Who are you?
There’s also the odd characterisation of the protagonists. Romana, Leela and K9 never act the way you’d expect them to based on their televisual adventures, even given the allowance of maturity. They also tend to vow things in one episode and then change their minds in the next one. Some tighter script editing and co-ordination was needed, I suspect.
Of all of this series, Panacea is probably the best. The dialogue grates, the Free Time zombies are a rubbish idea (not too much of a spoiler, I hope) and the plot is mainly a rush to get everything tied up neatly by the end of the play. The explanation for the whole Free Time strand that’s been running since the start of the series is cobblers and all wrapped up with a “with one bound he was free!” moment that you know is going to be carried on over in the Bernice Summerfield range at some point.
But it is at least fun, right down to its Italian Job ending designed to neatly tie in with the Dalek Time War of the Eccleston/Tennant era of Doctor Who. If only the rest of Gallifrey could have been as entertaining. Happily, the denouement leaves room open for the Time Lords to make a return, should Russell T Davies ever need them.
Lalla Ward is, once again, the audio-equivalent of Bonnie Langford (ironic, given that Langford is so much more subdued in her Big Finish appearances than she was on-screen). It’s a tempting thought for an actor: why restrict yourself to simply audible when you could so easily annihilate small rodents using the power of your voice? Ward has been drawn to it like a moth to a flame, although she does turn the volume down a couple of notches from 11 by the mid-point of the play.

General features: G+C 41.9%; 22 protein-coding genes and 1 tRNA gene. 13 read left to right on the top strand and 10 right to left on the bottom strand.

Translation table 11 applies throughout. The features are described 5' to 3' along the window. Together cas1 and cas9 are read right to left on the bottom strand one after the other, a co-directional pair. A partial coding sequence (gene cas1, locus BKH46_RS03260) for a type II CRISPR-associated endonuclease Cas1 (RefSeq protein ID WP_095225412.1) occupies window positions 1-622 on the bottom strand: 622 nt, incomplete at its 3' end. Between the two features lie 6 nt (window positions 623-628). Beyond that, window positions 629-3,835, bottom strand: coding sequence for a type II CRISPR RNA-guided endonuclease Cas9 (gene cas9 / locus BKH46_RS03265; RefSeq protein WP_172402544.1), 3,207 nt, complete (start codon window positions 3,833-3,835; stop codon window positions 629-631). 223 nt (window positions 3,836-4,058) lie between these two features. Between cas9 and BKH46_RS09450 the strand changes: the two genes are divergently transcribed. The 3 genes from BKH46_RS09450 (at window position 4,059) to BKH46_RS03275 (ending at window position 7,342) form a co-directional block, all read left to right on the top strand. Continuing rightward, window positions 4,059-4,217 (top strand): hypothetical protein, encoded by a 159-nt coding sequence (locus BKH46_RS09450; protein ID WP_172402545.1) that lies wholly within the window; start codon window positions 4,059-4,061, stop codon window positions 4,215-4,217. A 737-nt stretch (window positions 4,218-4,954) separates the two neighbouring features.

Louise Jameson continues to give an impressive recreation of her performance as Leela from 30 years ago, while Leeson is impeccable as K9. The supporting cast is acceptable, bar a few ringers, although Hugo Myatt (you may remember him as Tregard in Knightmare, although I could swear he does the voice of Basil Brush as well. There’s certainly a “Boom, boom” gag in Panacea that I suspect is an in-joke) is particularly fine as Mephistopheles Arkadian – even if the character’s name does give the game away.
Panacea is a good way to round off Gallifrey, even if it’s ultimately let down by problems in the underlying set-up and is a little campy for a set of plays that took themselves a tad too seriously for the rest of their run. If you’re a continuity buff of the first circle and can put up with their lack of polish, you’ll love them. Otherwise, they’re probably not worth splashing out for.
Listen to the trailer (Windows Media Audio).
Romana (Lalla Ward)
Leela (Louise Jameson)
K9 (John Leeson)
Romana (Mary Tamm)
Darkel (Lynda Bellingham)
Narvin (Sean Carlsen)
Valyes (Steven Wickham)
Matthias (Stephen Perring)
Arkadian (Hugo Myatt)
Hallan (Michael Cuckson)
Elbon (Paul Grunert)
Annos (Dickon Tolson)
Janartis (Charlie Ross)
Henzil ( John Dorney)
Gerber (Charles Pemberton)
Blastern (Daniel Hogarth)
T~z (Richard Unwin)
Egopolis (Ann Bird)
Delox (Roger Parrott)
Aesino (Lisa Bowerman)
Robersuun (Dave Cromarty)
Writer: Alan Barnes
Director: Gary Russell
Release Date: August 2006
RRP: £10.99 (non-UK: £11.50)